Device Time Limits: When Time Is Your Child’s Biggest Device Issue

by Screen Time Team on 17/04/2019
Time spent in front of screens can be a contentious issue for families. Even kids who stick to the rules otherwise may try to evade your rules on how much time is spent on screens in the first place. How do parents stop, and start, the clock to help kids keep a healthy balance?
Young boy leaning over a railing.

Have A Schedule

Children should understand what screen time use is acceptable, and when it’s acceptable. For example, screen use might be ruled out in the mornings as everybody needs to focus on getting ready and out the door, and only certain uses may be allowed during the school day or during homework time. This serves both as a useful way to set ground rules about screen use in general, and get kids used to only having screens during certain times.

Set Family Rules

Unstructured time can be where the real arguments begin. After all, if kids have nothing else to do, they may prefer to play games or chat with their friends. The best approach to this is to set rules for the entire family about when and where screens can be used. For example, you might set a rule that family members put away screens while the sun is up, and only use them during free time after dinner and before bed.

Setting rules for everyone to follow is key because it allows you to model proper screen use. Everyone remembers a moment of an adult telling them to do as they say, not as they do, from their own childhood, and practicing what you preach goes a long way towards helping kids understand this isn’t just because you’re the boss. And when dealing with cheating the rules, parental control software can strictly enforce schedules.

Laptop keyboard.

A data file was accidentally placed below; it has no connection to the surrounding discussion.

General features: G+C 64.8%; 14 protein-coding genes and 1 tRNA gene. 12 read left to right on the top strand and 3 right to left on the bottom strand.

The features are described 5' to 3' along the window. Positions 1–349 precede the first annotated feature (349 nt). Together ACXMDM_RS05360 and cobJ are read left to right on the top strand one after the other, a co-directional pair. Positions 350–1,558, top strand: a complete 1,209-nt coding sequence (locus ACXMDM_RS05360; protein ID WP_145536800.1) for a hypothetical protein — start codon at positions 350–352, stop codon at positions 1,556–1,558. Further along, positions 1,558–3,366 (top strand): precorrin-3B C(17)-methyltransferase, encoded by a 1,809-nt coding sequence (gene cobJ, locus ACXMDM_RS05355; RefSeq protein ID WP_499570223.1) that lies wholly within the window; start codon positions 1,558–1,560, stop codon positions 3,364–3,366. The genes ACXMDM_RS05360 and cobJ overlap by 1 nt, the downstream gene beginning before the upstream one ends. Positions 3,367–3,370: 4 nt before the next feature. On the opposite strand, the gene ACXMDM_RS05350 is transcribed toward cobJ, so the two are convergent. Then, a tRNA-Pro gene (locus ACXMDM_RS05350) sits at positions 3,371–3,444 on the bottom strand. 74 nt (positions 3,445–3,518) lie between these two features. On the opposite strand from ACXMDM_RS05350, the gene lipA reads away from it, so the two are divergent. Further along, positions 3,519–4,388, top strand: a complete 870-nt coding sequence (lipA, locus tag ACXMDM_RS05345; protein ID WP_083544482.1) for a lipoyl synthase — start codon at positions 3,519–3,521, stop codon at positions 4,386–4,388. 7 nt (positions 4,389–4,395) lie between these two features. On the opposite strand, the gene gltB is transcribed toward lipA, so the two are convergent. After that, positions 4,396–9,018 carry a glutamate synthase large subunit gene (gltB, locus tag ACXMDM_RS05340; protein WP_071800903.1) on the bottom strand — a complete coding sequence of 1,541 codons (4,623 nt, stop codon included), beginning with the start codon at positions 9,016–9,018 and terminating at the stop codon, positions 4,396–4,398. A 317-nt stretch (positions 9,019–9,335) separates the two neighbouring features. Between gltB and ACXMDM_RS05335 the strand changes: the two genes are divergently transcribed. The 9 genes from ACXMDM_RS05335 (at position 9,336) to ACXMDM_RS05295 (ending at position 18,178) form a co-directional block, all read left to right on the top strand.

Make It A Treat

Another approach is to avoid the “digital babysitter” approach where possible. No parent should berate themselves simply because they absolutely had to get something done and the only option at that particular moment was the television. The trick is to make it more of a treat. Older kids, for example, might earn time playing video games by working ahead on their homework, by doing small chores around the house, or getting it as a present for good behavior or a holiday. The more you emphasize it’s an occasional distraction they’ve earned, not a right they can enjoy whenever they feel like it, the easier these discussions will be.

Kids should also understand that “off” means “off.” If they don’t put the screen down right away, parental control apps like Screen Time have an “instant pause” feature that ensure they look up.

Set Up Non-Screen Fun

Another simple way to put screens away is to ensure there’s plenty of other things to do. This can be family fun, such as outings, family walks, or book clubs. But it can also be classes, a library to read through, and other things. Making sure they have options beyond playing a game or watching a show will teach them they don’t need to look at their phones all the time.

To learn more about Screen Time parental control software and how it can help, we invite you to try it for free.

Summary
Set Time Limits For Kids And Screens
Article Name
Set Time Limits For Kids And Screens
Description
Even good kids can spend too much time on screens. Here's how to keep screen time to a healthy limit.
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Screen Time
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2 comments

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  • Harold Kuziak - 22/04/2019 reply

    The pause isn’t working on my child’s phone cant get anyone to help me on it

    Screen Time - 23/04/2019 reply

    Hi Harold, please get in touch at support@screentimelabs.com with the email address you used to sign up to Screen Time, so that we can assist you with the matter.

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